Anyway, I’m exhausted, so I’ll sleep now.  Today was an interesting day for me both in terms of what happened, as well as how my mind had to work to manage it all.  I found myself cursing and expressing utter dislike for Japan, as I stood in the cold, after missing a train at six in the morning (due to the system of how the trains are labeled, and its being completely unhelpful as Inwas rushing to make an important transfer), and yet I was able to let that be so while still being able to look forward to my trip.  The first didn’t ruin the latter – they were separate entities.  Things similar to this incident have happened all day long for me, and I handled each one similarly to this train scenario.  A very tiring task mentally, when so many things go poorly in a single day.  But it was almost unbelievable progress for me, and I am so happy, it makes me cry with relief (and a bit of exhaustion, too, of course).

So yeah… there’s that for today.  🙂
Post-a-day 2017

Smokers in Japan

Today, in a Facebook miniature back-and-forth, a few friends and I discussed the extreme situation of smoking in Japan.  I specifically mentioned how I had thought that Europeans smoked a lot.  That is, of course, until I came to Japan.

Here, in Japan, people smoke practically everywhere.  There are signs on the sidewalks declaring it illegal to walk and smoke, yet people do it anyway.  There are official smoking stops around all the public places (train stations and malls and such), as well as smoking rooms in most establishments.  However, smoking is also permitted in the main areas of most establishments (mostly restaurants and bars of almost any kind, it feels).  And, even if it is not allowed, and there is a separate smoking room, you will find your hair and clothes fully permeated with the reek of cigarettes after your meal, as the air systems just pull smoke right from wherever people are smoking, into the restaurant where you’d thought you’d be free of smoke.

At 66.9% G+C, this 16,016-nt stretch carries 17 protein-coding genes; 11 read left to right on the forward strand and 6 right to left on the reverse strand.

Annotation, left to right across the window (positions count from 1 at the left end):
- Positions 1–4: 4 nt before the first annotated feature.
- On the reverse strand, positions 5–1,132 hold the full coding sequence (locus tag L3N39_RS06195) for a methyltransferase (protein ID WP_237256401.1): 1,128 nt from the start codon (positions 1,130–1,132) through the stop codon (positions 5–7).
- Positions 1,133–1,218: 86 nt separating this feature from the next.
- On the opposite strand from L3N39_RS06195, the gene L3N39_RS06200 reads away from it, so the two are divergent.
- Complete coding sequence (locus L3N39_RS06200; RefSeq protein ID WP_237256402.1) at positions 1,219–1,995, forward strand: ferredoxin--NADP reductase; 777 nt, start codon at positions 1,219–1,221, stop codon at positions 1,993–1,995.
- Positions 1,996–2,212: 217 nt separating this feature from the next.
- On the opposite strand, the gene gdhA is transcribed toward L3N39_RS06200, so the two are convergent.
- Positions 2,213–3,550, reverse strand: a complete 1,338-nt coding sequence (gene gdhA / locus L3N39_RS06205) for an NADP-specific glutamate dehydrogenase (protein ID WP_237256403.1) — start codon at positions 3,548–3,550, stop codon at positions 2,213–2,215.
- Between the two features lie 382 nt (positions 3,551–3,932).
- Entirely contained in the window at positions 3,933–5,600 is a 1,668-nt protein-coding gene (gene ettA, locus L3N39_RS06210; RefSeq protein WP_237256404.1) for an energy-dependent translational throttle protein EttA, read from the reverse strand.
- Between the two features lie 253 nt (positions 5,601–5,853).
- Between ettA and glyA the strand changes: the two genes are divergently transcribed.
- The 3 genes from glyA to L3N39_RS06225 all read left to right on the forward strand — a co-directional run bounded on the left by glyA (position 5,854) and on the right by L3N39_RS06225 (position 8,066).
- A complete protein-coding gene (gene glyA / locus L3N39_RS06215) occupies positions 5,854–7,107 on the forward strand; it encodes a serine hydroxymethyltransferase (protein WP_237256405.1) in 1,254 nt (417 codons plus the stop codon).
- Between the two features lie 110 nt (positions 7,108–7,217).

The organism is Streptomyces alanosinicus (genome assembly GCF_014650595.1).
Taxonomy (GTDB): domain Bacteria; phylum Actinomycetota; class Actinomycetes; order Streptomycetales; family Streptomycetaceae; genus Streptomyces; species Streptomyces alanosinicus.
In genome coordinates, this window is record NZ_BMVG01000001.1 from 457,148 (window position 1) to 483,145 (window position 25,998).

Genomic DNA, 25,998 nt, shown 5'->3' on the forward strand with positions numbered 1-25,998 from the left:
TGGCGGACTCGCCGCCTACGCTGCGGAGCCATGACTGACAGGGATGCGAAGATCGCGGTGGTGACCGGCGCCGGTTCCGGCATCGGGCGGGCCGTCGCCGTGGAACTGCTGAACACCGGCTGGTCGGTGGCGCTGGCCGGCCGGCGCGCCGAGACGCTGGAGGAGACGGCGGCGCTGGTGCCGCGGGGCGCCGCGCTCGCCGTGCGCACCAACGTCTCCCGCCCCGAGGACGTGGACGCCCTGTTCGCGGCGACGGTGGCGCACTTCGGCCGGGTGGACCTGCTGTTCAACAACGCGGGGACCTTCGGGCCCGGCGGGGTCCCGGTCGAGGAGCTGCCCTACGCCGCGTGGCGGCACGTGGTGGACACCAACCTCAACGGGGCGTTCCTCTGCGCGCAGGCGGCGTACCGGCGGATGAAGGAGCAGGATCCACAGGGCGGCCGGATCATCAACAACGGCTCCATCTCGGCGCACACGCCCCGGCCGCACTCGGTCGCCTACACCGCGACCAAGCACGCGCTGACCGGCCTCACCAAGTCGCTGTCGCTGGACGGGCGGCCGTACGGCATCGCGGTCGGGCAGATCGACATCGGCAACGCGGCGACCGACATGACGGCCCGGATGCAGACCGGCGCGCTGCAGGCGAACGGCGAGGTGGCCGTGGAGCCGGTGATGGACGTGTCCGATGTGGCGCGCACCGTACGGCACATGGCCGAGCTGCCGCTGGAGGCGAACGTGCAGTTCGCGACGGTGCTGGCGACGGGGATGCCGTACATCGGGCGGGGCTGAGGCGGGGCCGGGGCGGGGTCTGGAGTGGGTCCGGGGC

Essentially, once I leave my apartment (save the grocery store and clothing stores), I am surrounded by either diesel or cigarette fumes.

And, possibly the worst part about the smoking, is that people smoke the crappiest of crap cigarettes.  You know the ones, I’m sure – the ones that just plain hurt, they’re so nasty, and which hardly even have a tinge of tobacco (as opposed to ones that uphold the original intention of smoking tobacco by smelling of tobacco).

Now, while the floor in malls with restaurants usually allows smoking, the levels with shops do not allow it.  There are usually several smoking areas in these malls, though, oftentimes indoors, but sometimes only outdoors.

Tonight, as a friend and I were wandering a mall to find food, we stopped at a bathroom on one of the shops floors.  And, in the bathroom, what to my wondering ears and eyes should appear, but a terrible smell and a grey line of smoke.  Rising from the occupied stall next to mine was an undeniable rising of cigarette smoke.

I mean, Really?!?!?!?!  Goodness gracious, Japan.

I told my (Japanese) friend when I left the bathroom, and she couldn’t believe it.  “Go look!”  I told her.

She did.  She came back laughing at the utter ridiculousness of it, and in near-disbelief.  We were both flummoxed, though I somehow was hardly surprised at it.  People here just smoke like no other.  Truly, they do.

They be crazy up in here, yo!
Haha